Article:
It's a renovation project that is five years in the making, but just now becoming a reality for the city of Crossville.
This spring, construction will begin on the downtown along Main Street.
Mayor J.H. Graham took office with a goal in mind: get the city up with times and bring in more business.
Last Thursday, he says he took a big step in the right direction. The city accepted bids for his downtown renovation project that will cost $10.4 million.
Graham said the infrastructure needs an update.
"Business goes where it is invited and you're not sending out the right message if your infrastructure isn't up to date. Who would spend a million dollars on a building when you're not sure where the storm drains are, or if there will be a five lane road or parking places, and most of those questions are answered with this project," said Graham.
The project tackles a number of issues along Main Street. It will replace water lines that are 90 years old and add a new storm sewer. Both are moves that will increase fire and flood protection.
Another big part of the project will be replacing the streetlights around downtown. As of now they are costing the city $9,000 a year. They are going to switch that to an LED light that will be much more cost and energy efficient.
The two-year construction project will have an impact on the downtown as sections of the road will be shut off for the renovations one block at a time.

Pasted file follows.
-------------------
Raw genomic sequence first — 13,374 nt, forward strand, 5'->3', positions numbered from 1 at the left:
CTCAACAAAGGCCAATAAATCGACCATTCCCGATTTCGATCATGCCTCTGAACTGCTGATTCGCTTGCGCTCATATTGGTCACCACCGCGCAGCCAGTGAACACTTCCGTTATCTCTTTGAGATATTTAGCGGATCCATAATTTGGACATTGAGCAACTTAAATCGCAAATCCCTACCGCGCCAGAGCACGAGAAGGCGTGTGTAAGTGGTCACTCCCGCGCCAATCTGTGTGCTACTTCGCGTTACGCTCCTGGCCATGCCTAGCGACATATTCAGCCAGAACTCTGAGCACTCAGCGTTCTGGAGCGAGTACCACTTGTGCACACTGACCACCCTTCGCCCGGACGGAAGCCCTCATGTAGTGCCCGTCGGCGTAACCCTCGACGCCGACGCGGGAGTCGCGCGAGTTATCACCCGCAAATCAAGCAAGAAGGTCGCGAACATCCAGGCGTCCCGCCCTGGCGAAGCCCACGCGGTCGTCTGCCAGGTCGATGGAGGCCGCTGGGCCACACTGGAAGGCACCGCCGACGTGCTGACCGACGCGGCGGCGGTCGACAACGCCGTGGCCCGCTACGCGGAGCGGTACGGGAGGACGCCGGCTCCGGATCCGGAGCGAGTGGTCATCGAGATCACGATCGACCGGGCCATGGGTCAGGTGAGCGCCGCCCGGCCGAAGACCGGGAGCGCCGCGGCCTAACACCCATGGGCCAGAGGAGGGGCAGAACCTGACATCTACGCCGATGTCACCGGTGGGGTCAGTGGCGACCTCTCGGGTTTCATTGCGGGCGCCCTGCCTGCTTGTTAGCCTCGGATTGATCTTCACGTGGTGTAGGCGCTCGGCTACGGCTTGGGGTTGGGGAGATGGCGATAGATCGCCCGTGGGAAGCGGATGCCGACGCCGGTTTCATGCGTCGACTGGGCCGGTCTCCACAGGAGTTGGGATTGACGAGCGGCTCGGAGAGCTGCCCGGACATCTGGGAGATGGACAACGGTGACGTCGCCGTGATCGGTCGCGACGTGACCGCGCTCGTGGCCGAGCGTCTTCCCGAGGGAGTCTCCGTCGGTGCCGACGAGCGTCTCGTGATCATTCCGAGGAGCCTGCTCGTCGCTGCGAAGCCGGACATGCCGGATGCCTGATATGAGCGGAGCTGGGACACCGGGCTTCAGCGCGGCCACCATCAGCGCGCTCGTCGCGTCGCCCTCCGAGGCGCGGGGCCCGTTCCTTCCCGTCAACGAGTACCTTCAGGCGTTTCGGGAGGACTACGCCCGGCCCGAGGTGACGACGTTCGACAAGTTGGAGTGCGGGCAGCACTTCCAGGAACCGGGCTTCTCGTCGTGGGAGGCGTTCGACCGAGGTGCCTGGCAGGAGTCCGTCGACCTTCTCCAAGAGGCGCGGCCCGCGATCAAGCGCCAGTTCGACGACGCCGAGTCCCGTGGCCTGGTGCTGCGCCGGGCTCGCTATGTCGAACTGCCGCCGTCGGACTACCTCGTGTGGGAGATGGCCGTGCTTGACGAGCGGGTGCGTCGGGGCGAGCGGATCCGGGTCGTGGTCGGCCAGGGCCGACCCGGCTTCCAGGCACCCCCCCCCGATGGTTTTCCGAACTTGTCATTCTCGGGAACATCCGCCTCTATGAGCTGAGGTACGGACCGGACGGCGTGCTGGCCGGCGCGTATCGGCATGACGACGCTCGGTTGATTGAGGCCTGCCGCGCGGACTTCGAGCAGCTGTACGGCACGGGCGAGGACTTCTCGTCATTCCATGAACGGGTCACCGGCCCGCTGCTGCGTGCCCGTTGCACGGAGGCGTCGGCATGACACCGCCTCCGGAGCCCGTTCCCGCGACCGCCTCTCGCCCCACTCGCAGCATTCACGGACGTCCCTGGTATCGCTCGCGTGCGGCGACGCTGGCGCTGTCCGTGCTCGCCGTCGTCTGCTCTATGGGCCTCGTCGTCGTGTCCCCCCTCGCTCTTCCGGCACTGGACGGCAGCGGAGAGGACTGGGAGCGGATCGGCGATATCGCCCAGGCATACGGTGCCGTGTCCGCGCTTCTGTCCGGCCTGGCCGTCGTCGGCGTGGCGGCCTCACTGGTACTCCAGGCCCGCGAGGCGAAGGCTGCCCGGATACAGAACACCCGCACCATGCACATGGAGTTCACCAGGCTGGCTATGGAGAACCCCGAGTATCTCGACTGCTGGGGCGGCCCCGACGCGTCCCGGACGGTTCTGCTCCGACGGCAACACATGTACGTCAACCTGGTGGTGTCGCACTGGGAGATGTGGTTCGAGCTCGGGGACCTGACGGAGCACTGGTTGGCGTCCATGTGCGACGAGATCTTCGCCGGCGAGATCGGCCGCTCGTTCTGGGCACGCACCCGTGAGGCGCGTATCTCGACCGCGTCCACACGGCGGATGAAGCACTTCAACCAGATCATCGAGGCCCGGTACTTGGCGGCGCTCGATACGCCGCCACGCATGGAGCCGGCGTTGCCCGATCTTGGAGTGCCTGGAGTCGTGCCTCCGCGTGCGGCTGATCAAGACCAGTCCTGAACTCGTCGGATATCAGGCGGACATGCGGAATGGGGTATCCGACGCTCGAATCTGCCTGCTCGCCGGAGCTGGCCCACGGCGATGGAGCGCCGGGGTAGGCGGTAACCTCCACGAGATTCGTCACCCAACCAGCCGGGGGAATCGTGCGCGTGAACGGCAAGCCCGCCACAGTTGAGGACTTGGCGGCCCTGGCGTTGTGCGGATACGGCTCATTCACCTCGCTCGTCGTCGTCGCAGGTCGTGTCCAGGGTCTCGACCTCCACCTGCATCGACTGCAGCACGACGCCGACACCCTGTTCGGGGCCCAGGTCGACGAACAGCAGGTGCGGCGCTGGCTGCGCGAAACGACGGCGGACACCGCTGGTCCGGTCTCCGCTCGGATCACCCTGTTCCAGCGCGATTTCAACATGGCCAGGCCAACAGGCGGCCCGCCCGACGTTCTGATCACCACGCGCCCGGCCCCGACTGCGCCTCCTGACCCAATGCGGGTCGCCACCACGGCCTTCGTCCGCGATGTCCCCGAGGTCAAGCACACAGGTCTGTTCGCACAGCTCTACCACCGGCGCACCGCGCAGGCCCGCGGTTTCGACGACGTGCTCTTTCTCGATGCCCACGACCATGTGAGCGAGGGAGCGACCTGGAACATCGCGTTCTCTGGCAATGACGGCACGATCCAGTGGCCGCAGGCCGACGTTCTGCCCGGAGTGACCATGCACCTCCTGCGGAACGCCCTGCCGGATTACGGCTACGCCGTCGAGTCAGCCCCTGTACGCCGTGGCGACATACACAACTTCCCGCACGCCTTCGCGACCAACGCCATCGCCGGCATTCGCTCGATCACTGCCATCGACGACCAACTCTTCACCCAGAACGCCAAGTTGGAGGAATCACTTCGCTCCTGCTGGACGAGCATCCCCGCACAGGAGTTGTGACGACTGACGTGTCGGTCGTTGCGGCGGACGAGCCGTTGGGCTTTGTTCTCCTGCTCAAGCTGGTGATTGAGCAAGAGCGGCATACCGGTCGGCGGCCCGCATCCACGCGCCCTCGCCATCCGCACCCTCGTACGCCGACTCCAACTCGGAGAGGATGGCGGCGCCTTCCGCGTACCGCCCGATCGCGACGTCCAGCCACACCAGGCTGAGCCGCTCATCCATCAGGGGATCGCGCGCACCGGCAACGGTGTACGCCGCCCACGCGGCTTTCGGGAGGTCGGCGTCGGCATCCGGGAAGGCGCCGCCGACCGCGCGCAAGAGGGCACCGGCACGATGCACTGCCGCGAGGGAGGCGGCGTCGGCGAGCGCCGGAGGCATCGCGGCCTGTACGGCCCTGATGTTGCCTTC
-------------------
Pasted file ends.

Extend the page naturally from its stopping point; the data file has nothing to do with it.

Corey Legair and her daughter started a business along Main Street called Cahoots.
She said the construction will impact her shop.
"Will it affect business? Of course! But I am looking at the long view and am very excited for two years from now when we have a beautiful Main Street," said Legair.
Legair is a member of the Downtown Crossville Inc. non -profit group. This group was instrumental in organizing this project.
This project will be going on simultaneously with another multi-million dollar project down the road - the expansion of the Northwest Connector.
The plan will also make the sidewalks ADA compliant. The city will also add Orchard Stone along the curb.
Mayor Graham said the project will be paid for through grants, loans, property taxes, sales taxes, and water sewer rate taxes. He doesn't expect any increase in these taxes because of the project.